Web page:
Decoding the world of online ratings
Not too long ago, a call came into the clinical dietitian’s office at Clovis Community Medical Center in Clovis, Calif. The woman on the other end of the line was scheduled for surgery and said she’d read the rave reviews of the hospital cafe on Yelp. She wanted to know if she would get the same food while dining as a patient.
The answer was yes, but the call itself was a revelatory moment for Paul Luchi, the hospital’s director of nutrition and dining services. “I’ve never really needed Yelp,” he says, ticking off the years in his noncommercial foodservice career. He hadn’t even realized that Clovis Community’s Grove Cafe was on the consumer review website, let alone netting four and a half stars with a handful of comments.
While websites like Yelp long have been a factor for restaurants, they’re relatively new for noncommercial operators, prompting questions about how to monitor these sites, whether (and how) to respond to reviews and the various ways of leveraging online reviews. Several operators say these review sites still have negligible effects on their operations or are only just emerging as such. For example, Erika Chesley, associate director of marketing, training and development at the University of Southern California, says the school’s hospitality team is currently undergoing the process of developing its strategy.
For Tulane University’s dining services team, the emergence of online review sites has made responsiveness a paramount concern. Linda Lien-Ribardi, the program’s senior marketing specialist, says reviews mostly are appearing on social media sites such as Twitter, Instagram and Facebook. A Tulane Dining social media specialist combs through all feedback, responding to positive comments with a quick “thank you” and forwarding it to managers, who then use the feedback to encourage and reward employees.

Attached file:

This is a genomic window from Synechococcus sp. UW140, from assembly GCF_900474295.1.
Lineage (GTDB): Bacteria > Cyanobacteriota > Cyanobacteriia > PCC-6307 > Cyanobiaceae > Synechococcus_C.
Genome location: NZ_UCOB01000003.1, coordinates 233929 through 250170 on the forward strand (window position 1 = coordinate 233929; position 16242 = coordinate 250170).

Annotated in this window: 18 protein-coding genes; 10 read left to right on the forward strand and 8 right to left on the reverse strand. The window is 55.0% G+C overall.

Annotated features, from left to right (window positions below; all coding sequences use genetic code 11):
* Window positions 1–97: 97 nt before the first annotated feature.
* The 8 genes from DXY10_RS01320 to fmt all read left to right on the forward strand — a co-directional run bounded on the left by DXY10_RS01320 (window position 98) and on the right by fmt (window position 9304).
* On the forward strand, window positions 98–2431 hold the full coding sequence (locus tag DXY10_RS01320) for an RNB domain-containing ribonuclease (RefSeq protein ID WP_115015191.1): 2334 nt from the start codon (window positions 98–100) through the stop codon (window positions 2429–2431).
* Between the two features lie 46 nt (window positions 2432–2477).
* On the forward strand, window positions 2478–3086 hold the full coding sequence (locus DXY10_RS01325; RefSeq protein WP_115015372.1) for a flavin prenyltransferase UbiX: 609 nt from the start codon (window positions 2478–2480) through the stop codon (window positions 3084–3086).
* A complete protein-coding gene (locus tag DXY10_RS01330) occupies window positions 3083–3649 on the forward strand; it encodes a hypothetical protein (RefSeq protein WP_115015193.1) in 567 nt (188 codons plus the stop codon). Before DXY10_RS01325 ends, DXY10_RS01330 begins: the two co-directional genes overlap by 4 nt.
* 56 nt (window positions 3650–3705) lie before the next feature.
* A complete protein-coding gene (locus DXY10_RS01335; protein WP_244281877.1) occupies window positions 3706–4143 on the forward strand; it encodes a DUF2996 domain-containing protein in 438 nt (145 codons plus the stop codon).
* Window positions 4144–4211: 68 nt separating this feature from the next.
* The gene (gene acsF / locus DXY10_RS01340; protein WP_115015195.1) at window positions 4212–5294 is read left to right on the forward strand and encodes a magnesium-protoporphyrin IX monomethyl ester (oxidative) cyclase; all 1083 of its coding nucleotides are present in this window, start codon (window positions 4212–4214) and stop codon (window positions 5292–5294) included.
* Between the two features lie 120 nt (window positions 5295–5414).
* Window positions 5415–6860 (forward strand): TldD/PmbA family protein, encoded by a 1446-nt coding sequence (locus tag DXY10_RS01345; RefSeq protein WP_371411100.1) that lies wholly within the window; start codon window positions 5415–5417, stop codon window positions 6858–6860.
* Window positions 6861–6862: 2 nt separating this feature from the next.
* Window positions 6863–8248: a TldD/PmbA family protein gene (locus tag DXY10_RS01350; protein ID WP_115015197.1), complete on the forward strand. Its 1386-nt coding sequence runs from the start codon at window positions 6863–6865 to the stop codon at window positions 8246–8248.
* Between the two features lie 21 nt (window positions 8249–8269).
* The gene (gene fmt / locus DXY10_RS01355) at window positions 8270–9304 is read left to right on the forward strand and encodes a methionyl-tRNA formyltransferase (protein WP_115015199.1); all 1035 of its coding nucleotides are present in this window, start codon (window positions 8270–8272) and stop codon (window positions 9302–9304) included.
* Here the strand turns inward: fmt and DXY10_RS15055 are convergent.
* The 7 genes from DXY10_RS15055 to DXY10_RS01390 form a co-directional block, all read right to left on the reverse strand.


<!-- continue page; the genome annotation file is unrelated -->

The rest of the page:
When it comes to a negative comment, the specialist also alerts a manager, who then tries to respond to the student with a solution within the hour. General Manager Thomas Beckmann explains that it’s important to respond to every complaint, because, ultimately, the student diner still will be there every day. “So you try to make it right if possible,” he says.
At Clovis Community, Luchi is still figuring out how to deal with this brand-new frontier. Neither Luchi nor Tulane Dining Services have policies in place against employees engaging with online review sites—either responding to Yelp reviews or posting their own workplace reviews on sites like Glassdoor—since neither workplace has faced any problems with the sites.
But Luchi says it’s important to focus on hospital employees and patients rather than the larger community of Yelpers. As the hospital’s cafeteria grew more popular, he set up a pre-ordering system for its employees, who were frustrated by long lines on their short breaks. That’s the feedback he’s listening to most right now, he says—as much as he values the community’s input and attention.